.07). The overall fit of the static mediation model was good    line with other intervention studies reporting that an in-
with l(42) = 110.30, P < .001; CFl = .95; TU = .93;             crease in self-efficacy is associated with an improvement in
RMSEA = .065. In a modification of this model, we added         health behaviors such as exercise (Hankonen et al. 2010)
the Time I health-related self-efficacy as a predictor          and its outcomes such as weight loss (Linde et al. 2006).
of Time 2 health-related self-efficacy. This modification       Interestingly, the level of health-related self-efficacy at
rendered the effect between optimism and Time 2 health-         baseline had no effect on waist circumference change.
related self-efficacy non-significant.                          Hence, the "take-off" level of self-regulation resources
                                                                does not appear to determine who will manage to suc-
                                                                cessfully reduce her or his waist circumference but rather
Dynamic mediation model
                                                                the amount of change induced by the intervention in these
                                                                resources appears to be the crucial ingredient. Optimism
Model 3 (see Fig. I) tested whether optimism and pessi-
                                                                did not systematically facilitate these changes in health-
mism were affecting the amount of observed change in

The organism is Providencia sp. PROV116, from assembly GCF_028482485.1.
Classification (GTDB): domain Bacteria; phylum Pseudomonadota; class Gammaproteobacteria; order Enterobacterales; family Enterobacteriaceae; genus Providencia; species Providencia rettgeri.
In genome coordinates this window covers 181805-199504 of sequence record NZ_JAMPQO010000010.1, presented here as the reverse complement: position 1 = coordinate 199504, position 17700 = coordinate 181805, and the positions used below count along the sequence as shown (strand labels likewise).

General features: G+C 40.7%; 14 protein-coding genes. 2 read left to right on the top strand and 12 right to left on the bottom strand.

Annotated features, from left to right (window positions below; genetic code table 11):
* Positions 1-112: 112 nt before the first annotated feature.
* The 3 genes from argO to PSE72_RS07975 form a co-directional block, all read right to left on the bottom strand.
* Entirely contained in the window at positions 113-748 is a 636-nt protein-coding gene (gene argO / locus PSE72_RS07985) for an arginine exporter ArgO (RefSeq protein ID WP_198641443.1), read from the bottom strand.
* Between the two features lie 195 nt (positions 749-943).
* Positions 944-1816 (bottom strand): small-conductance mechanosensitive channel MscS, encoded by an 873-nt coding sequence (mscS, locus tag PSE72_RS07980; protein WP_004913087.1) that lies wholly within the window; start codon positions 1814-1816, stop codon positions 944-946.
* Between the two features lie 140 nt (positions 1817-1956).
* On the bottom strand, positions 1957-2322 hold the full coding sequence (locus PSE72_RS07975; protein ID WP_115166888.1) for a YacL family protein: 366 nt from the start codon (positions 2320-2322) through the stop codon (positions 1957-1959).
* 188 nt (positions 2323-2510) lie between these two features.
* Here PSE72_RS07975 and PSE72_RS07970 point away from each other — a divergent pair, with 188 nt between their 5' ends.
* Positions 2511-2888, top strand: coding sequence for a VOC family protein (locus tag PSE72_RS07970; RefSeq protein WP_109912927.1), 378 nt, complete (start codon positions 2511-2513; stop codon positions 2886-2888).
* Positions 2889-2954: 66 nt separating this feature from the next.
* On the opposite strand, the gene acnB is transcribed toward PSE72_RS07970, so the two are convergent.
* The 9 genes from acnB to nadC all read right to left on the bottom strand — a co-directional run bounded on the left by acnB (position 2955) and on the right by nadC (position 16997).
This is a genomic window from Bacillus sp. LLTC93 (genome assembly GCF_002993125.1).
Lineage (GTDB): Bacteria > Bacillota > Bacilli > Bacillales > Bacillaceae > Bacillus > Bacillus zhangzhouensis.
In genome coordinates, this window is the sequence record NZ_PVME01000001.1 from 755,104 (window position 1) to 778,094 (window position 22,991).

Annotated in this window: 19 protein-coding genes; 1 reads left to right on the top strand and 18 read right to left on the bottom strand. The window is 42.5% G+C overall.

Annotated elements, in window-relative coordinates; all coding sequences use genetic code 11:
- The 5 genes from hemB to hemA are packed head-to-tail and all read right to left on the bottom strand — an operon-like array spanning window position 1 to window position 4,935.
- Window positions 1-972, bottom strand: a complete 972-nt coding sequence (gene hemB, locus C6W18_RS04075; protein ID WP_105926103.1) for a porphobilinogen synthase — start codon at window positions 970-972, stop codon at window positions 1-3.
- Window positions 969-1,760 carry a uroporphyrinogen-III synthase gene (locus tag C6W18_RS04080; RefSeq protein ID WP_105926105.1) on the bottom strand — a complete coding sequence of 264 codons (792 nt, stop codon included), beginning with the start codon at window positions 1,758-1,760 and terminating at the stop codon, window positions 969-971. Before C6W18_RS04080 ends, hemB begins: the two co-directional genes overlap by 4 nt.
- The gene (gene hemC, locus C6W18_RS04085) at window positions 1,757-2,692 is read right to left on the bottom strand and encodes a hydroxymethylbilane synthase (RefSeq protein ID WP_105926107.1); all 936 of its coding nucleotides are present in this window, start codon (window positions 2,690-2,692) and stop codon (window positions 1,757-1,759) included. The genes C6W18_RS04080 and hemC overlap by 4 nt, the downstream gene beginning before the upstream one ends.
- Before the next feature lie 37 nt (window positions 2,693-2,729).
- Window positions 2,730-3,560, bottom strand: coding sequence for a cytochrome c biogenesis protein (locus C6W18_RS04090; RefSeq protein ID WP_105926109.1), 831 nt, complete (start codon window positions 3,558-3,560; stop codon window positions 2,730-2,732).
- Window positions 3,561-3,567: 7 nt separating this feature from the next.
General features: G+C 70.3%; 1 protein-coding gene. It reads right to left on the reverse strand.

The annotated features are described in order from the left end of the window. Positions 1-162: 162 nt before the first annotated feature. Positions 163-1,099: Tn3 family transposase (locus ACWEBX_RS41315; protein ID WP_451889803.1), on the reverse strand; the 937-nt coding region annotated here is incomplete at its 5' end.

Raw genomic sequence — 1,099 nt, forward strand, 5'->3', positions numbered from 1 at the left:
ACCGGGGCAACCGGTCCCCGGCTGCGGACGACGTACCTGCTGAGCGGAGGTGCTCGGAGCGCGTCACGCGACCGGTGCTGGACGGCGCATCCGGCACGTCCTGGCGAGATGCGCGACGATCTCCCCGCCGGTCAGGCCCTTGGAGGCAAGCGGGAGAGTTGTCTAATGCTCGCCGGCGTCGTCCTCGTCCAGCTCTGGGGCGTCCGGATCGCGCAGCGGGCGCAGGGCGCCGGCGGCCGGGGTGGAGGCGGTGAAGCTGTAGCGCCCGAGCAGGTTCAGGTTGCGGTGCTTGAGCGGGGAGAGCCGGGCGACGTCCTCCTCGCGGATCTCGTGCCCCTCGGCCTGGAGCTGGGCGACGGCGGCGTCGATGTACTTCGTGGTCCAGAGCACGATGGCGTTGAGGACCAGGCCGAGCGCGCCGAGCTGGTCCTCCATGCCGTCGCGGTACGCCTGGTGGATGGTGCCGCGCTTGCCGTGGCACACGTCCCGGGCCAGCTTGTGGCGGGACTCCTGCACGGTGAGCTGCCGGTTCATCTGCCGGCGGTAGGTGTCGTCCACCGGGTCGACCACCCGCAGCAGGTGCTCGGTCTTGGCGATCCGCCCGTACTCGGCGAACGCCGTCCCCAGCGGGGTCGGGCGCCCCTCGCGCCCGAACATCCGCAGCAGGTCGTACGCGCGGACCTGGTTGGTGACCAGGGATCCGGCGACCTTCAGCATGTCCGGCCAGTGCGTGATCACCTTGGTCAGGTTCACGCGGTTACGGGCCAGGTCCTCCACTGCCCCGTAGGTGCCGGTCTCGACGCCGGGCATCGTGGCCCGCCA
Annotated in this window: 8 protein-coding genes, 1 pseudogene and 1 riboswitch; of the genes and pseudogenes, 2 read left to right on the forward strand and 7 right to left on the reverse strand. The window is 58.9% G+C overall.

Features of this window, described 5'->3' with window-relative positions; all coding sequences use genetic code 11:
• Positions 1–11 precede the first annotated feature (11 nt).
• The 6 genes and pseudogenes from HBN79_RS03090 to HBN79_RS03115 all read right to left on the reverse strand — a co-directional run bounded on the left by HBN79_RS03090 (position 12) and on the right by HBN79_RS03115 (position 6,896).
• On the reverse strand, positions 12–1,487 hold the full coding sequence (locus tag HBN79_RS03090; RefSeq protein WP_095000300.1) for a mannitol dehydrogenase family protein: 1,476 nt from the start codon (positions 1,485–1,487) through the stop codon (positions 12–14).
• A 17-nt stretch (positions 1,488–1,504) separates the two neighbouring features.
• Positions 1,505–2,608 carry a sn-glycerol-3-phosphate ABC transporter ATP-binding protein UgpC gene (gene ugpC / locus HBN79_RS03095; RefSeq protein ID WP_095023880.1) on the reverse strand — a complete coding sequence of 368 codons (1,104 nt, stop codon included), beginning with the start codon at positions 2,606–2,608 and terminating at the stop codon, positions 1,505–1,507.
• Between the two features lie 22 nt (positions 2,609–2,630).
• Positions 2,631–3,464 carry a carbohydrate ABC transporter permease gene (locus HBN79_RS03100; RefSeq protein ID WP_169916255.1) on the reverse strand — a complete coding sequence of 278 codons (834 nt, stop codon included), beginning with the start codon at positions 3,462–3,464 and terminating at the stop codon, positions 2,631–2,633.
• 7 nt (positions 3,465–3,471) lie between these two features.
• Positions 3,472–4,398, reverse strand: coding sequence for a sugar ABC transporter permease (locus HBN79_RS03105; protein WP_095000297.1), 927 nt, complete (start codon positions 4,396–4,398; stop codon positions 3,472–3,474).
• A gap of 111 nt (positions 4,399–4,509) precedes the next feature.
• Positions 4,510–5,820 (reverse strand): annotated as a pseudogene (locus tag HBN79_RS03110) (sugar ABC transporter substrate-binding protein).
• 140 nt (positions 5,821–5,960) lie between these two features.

related self-efficacy nor did pessimism hinder it.
health-related self-efficacy occurring during the interven-
                                                                   Dispositional optimism and pessimism were not pre-
tion (Time I-Time 2). The overall model fit was good
                                                                dictive of changes in waist circumference. This result
with l(7l) = 165.43, P < .001; CFl = .95; TU = .93;
                                                                contradicts former findings indicating that optimism is re-
RMSEA = .059. Importantly, changes in health-related
                                                                lated to health behavior and health behavior outcomes,
self-efficacy (Time I-Time 2) predicted changes in waist
                                                                such as successful completion of interventions (e.g., Milam
circumference (Time I-Time 3). The more health-related
                                                                et al. 2004; Strack et al. 1987), healthy dietary habits (e.g.,